You can learn more about this issue here.

Texas Governor Signs “Save Chik-fil-A” Law

This is from religionclause.blogspot.com which you can find here:

On Monday, Texas Gov. Greg Abbott signed into law S.B. 1978 (full text) which prohibits any governmental entity in Texas from taking adverse action against any person because of the person’s affiliation, contribution or support for a religious organization. According to KXAN News:

The bill was brought forward by Republicans after San Antonio City Council voted in March to exclude Chik-fil-A from having airport concessions in their city because of the fast-food chain’s owners’ record on LGBT issues, specifically over donations to the Fellowship of Christian Athletes, the Salvation Army, and a George youth home; whose leaders advocate for marriage to be between one-man and one-woman.

The law has become known as the “Save Chik-fil-A bill.”

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Feds Settle Suit With Old Order Amish Woman Over Photo In Residency Application

This is from religionclause.blogspot.com which you can find here:

According to the Indy Star, government agencies have settled a lawsuit brought by an Old Order Amish couple.  Under the settlement, the wife will be able to become a permanent U.S. resident without submitting photos of herself in the application for residency. She will also be able to cross the border without photographic identification.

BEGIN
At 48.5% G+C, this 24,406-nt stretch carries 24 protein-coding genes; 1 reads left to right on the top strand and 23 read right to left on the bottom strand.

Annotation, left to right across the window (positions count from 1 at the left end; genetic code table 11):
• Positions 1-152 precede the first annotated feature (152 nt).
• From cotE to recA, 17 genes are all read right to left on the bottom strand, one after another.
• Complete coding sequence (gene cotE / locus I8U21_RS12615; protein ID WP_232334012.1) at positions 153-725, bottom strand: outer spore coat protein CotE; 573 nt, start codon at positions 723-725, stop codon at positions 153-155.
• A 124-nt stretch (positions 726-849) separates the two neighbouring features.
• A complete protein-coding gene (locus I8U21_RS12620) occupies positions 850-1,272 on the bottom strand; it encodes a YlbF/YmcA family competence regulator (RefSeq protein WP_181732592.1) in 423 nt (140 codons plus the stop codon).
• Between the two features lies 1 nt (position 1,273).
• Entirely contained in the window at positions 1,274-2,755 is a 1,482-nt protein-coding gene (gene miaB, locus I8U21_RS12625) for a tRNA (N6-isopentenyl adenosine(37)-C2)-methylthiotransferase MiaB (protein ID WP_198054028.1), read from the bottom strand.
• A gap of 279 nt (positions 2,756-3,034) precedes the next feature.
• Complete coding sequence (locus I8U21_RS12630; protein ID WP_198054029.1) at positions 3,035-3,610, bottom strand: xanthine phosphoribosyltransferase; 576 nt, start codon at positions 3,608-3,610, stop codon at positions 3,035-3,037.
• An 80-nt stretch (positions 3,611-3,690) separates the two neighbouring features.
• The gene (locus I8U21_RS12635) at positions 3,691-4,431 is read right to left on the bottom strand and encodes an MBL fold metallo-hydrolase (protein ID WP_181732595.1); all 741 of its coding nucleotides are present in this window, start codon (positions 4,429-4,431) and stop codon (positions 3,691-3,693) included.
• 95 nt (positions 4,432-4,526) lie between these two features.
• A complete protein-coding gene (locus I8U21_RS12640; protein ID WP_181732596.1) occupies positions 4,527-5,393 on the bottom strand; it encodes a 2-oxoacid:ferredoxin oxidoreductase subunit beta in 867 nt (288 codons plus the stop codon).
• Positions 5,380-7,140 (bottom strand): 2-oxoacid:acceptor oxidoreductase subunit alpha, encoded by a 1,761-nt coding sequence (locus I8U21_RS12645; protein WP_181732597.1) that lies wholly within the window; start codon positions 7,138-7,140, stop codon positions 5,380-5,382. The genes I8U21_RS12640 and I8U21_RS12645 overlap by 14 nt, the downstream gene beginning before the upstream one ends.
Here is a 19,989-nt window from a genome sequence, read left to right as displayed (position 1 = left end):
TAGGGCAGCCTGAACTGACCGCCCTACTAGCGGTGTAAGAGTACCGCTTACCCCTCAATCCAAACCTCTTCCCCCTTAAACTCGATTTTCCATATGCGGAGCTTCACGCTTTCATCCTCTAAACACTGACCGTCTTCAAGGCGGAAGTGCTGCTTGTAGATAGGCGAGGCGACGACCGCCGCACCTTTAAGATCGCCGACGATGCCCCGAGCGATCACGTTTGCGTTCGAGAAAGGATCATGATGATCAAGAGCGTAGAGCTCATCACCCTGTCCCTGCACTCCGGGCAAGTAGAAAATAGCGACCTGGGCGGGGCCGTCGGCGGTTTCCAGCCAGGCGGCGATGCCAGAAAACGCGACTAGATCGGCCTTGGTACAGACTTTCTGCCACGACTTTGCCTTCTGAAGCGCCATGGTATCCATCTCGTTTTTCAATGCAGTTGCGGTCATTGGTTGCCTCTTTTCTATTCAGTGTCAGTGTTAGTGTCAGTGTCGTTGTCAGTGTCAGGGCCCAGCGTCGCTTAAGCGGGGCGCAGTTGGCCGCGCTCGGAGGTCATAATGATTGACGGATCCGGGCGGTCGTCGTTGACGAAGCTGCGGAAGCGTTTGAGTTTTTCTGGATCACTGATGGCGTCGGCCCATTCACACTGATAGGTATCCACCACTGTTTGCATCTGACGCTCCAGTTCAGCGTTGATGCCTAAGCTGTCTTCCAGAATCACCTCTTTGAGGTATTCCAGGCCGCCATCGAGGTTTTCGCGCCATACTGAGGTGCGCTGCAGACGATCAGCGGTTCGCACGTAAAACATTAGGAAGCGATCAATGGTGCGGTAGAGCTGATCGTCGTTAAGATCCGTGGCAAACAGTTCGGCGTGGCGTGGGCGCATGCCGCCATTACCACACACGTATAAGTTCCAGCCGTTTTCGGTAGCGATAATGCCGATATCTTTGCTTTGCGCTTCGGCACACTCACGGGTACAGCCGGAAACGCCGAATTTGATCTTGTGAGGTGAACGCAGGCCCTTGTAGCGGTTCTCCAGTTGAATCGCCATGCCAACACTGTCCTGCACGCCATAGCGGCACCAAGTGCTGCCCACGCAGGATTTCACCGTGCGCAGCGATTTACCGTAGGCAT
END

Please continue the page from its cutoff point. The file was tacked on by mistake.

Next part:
You can learn more about this issue here.

Senior Community Management Sued Over Ban on Bible Study Groups and Public Prayer

This is from religionclause.blogspot.com which you can find here:

A lawsuit was filed this week in a Virginia federal district court by a retired pastor and his wife against a senior living community where they lived.  The complaint (full text) in Hauge v. Community Realty Company, Inc., (ED VA, filed 5/21/2019), alleges that the community’s management discriminated against plaintiffs on the basis of religion by acceding to demands of other residents to bar plaintiffs’ followers from publicly saying grace before their meals, and prohibiting plaintiffs from hosting Bible Study anywhere in the living complex.  The suit contends that management’s actions violated federal and state fair housing laws.  First Liberty issued a press release announcing the filing of the lawsuit.

You can learn more about this issue here.

Court Rejects Christian Adoption Agency’s Challenge To Anti-Discrimination Regulation

This is from religionclause.blogspot.com which you can find here: